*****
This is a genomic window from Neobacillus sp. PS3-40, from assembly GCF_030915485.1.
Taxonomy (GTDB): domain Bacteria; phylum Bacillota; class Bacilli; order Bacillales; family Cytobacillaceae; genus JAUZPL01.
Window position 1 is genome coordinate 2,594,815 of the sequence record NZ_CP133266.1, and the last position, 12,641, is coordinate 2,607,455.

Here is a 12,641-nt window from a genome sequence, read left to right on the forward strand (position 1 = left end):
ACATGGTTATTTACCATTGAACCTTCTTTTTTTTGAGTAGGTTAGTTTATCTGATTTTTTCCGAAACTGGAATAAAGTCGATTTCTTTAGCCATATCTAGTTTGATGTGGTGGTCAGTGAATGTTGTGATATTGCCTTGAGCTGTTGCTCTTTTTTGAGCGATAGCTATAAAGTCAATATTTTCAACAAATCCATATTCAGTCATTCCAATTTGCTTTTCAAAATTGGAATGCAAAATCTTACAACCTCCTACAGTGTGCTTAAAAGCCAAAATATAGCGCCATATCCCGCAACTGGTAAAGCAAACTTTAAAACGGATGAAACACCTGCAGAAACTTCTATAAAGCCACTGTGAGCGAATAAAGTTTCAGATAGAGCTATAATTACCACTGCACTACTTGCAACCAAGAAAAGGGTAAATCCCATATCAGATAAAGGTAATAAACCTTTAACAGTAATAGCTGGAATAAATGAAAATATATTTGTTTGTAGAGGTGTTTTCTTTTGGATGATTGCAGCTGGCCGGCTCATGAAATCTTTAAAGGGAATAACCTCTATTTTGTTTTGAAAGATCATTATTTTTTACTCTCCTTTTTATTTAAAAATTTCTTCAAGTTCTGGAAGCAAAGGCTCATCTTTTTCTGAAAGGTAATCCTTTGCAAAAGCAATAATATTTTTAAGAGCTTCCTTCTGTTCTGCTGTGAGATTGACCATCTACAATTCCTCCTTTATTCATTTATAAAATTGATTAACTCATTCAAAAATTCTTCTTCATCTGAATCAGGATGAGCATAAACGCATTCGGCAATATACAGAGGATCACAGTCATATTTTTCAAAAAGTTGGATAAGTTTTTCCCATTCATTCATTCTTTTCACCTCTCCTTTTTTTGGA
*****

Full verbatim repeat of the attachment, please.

This is a genomic window from Neobacillus sp. PS3-40, from assembly GCF_030915485.1.
Taxonomy (GTDB): domain Bacteria; phylum Bacillota; class Bacilli; order Bacillales; family Cytobacillaceae; genus JAUZPL01.
Window position 1 is genome coordinate 2,594,815 of the sequence record NZ_CP133266.1, and the last position, 12,641, is coordinate 2,607,455.

Here is a 12,641-nt window from a genome sequence, read left to right on the forward strand (position 1 = left end):
ACATGGTTATTTACCATTGAACCTTCTTTTTTTTGAGTAGGTTAGTTTATCTGATTTTTTCCGAAACTGGAATAAAGTCGATTTCTTTAGCCATATCTAGTTTGATGTGGTGGTCAGTGAATGTTGTGATATTGCCTTGAGCTGTTGCTCTTTTTTGAGCGATAGCTATAAAGTCAATATTTTCAACAAATCCATATTCAGTCATTCCAATTTGCTTTTCAAAATTGGAATGCAAAATCTTACAACCTCCTACAGTGTGCTTAAAAGCCAAAATATAGCGCCATATCCCGCAACTGGTAAAGCAAACTTTAAAACGGATGAAACACCTGCAGAAACTTCTATAAAGCCACTGTGAGCGAATAAAGTTTCAGATAGAGCTATAATTACCACTGCACTACTTGCAACCAAGAAAAGGGTAAATCCCATATCAGATAAAGGTAATAAACCTTTAACAGTAATAGCTGGAATAAATGAAAATATATTTGTTTGTAGAGGTGTTTTCTTTTGGATGATTGCAGCTGGCCGGCTCATGAAATCTTTAAAGGGAATAACCTCTATTTTGTTTTGAAAGATCATTATTTTTTACTCTCCTTTTTATTTAAAAATTTCTTCAAGTTCTGGAAGCAAAGGCTCATCTTTTTCTGAAAGGTAATCCTTTGCAAAAGCAATAATATTTTTAAGAGCTTCCTTCTGTTCTGCTGTGAGATTGACCATCTACAATTCCTCCTTTATTCATTTATAAAATTGATTAACTCATTCAAAAATTCTTCTTCATCTGAATCAGGATGAGCATAAACGCATTCGGCAATATACAGAGGATCACAGTCATATTTTTCAAAAAGTTGGATAAGTTTTTCCCATTCATTCATTCTTTTCACCTCTCCTTTTTTTGGA